Recently, I have begun drinking more diet drinks. Although in the past, I found the flavor of diet drinks rather unpalatable, some of the newer ones taste better to me. Perhaps this will help me lose a little weight and help keep me from turning into the human version of the Pillsbury Doughboy. On the other hand, the substances used in diet drinks may present their own problems. The ultimate solution to the obesity problem with its related health issues, is to make healthy food widely available, and just as cheap as the less healthy foods, if not cheaper, along with education so that people know what is really good for them.

January 14

Controlling Diabetes Naturally: Eunice's Program

Several years ago, while Eunice was in Taiwan, where healthcare is practically free, as opposed to the ironic arm and leg Americans have to pay for health care,* Eunice was feeling consistently queasy, and not physically fit, with frequent infections. Thus, she went to a local hospital to have a check-up. It turned out that she had Type II Diabetes. (Eunice says that God told her to go to the hospital to be checked, by the way.) The doctor asked her about her diet, which in the months prior to her diagnosis, included lots of candy and carbohydrates. Thus, he told her that a change in her diet should be sufficient to control the diabetes, as long as she had the discipline to avoid excessive sugars and carbohydrates. Fortunately, Eunice is a disciplined and determined person. Besides, she certainly was not looking forward to the prospect of injecting insulin into her blood, going on dialysis, and having a shortened life expectancy due to diabetes.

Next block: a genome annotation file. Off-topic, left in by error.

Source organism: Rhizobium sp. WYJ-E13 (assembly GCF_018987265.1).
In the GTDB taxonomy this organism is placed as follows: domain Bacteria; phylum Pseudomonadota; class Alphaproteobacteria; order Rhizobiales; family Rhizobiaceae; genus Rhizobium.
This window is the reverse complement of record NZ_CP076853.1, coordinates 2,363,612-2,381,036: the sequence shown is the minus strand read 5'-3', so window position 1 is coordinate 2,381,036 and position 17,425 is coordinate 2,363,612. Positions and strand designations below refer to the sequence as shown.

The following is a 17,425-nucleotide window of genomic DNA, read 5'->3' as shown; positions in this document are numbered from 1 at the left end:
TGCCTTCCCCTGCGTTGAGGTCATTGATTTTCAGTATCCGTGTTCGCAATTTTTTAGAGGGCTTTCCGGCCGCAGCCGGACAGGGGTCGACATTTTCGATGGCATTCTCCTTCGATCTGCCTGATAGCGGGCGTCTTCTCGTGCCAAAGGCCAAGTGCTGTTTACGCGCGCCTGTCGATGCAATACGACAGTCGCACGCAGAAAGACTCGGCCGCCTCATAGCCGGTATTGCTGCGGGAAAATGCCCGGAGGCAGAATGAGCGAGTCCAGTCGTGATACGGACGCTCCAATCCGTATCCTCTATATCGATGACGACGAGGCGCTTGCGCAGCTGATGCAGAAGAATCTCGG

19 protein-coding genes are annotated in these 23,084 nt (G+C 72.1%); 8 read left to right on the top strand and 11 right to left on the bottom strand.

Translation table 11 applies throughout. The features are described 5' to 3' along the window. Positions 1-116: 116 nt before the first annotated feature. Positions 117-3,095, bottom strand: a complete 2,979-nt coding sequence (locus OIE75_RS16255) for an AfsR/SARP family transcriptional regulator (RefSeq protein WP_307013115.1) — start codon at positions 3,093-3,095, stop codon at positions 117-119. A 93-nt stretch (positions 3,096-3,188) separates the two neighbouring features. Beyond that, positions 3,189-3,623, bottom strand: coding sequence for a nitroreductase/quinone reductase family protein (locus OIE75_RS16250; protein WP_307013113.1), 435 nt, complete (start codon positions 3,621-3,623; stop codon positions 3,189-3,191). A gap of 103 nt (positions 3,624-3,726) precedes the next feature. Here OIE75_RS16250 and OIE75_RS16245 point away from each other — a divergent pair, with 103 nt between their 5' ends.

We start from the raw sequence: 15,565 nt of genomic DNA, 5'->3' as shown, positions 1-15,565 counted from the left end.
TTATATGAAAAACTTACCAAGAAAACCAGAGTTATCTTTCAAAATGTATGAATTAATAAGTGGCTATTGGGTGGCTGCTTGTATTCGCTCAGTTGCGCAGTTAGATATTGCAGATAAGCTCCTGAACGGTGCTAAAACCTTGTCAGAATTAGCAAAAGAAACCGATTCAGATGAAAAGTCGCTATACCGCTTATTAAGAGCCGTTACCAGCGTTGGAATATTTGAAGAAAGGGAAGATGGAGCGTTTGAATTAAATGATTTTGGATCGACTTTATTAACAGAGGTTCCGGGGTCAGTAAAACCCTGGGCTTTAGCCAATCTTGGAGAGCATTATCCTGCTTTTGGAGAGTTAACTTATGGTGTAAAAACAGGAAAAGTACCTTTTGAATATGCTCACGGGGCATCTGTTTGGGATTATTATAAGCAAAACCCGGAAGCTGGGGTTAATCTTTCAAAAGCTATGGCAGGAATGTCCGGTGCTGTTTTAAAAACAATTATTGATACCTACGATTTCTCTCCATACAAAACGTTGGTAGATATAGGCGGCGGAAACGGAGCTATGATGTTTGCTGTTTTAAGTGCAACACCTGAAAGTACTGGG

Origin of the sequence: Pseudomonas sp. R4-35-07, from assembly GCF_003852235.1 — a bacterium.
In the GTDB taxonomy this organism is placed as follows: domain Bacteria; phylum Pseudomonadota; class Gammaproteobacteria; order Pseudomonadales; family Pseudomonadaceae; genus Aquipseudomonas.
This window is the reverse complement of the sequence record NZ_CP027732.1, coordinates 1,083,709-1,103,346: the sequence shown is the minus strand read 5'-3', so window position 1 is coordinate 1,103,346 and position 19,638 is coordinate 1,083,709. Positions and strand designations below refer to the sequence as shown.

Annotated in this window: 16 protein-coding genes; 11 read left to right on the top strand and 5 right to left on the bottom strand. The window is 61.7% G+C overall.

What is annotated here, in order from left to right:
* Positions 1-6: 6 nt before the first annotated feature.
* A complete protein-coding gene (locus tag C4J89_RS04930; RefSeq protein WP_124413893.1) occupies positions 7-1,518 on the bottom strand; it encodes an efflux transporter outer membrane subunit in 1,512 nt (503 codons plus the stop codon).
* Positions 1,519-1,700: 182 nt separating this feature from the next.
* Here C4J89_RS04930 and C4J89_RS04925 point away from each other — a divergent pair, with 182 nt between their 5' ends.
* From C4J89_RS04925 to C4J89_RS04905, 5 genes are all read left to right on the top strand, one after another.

Since that time, Eunice has jettisoned her candy and carbohydrate diet to a large extent, and has had no real trouble with diabetes, aside from an occasional day when she feels a little queasy due to eating too much of the wrong foods. Yes, the diet works! There is no need for expensive and intrusive diabetes treatments in a case such as that of Eunice, that is, Type II Diabetes. Type I Diabetes is more serious, and probably does require medical intervention. However, Type II Diabetes is much more common, and has far less genetic basis, apparently, than Type I Diabetes.

What does Eunice's post-diabetes diet consist of? The following are common components of Eunice's diet, as well as mine:

1. Fruits, especially ones that are not too sweet, such as avocados, tomatoes, peppers, eggplant, cumcumbers, squash, and a great many varieties of more prototypical fruits, -- some of these fruits are fairly sweet, but they are generally healthy, natural foods, naturally enriched with various nutrients, and forms of sugars which are not particularly problematic;

2. Seafoods, including a wide variety of fish, and shellfish such as shrimp, crab, lobster, clams, and mussels;

3. Chicken and turkey;

4. Meats, such as pork, lamb and beef, either lean cuts or cuts from which she cuts most of the fats prior to cooking;

5. Non-starchy vegetables such as celery, carrots, spinich, chard, lettuce, cabbage, broccoli and cauliflower;

6. Lots of herbs, mostly grown in our garden;

7. Tofu, and occasionally beans;

8. Modest amounts of bread, rice, potatos, and occasional sweets;

9. Modest amounts of vegetable oils, mostly used in cooking;

10. Water or tea, and occasional diet sodas, which are the only items she drinks.

We attempt to grow as much of the fruit and vegetables as we can, with reasonable success. Also, we catch as much of our seafood as we can, while staying within the limits of sportfishing regulations and reasonable sustainability practices, in our nearly weekly fishing sessions and occasional vacations, again, with reasonable success. We do eat some processed foods, but in relatively limited amounts. However, processed foods can be difficult to avoid.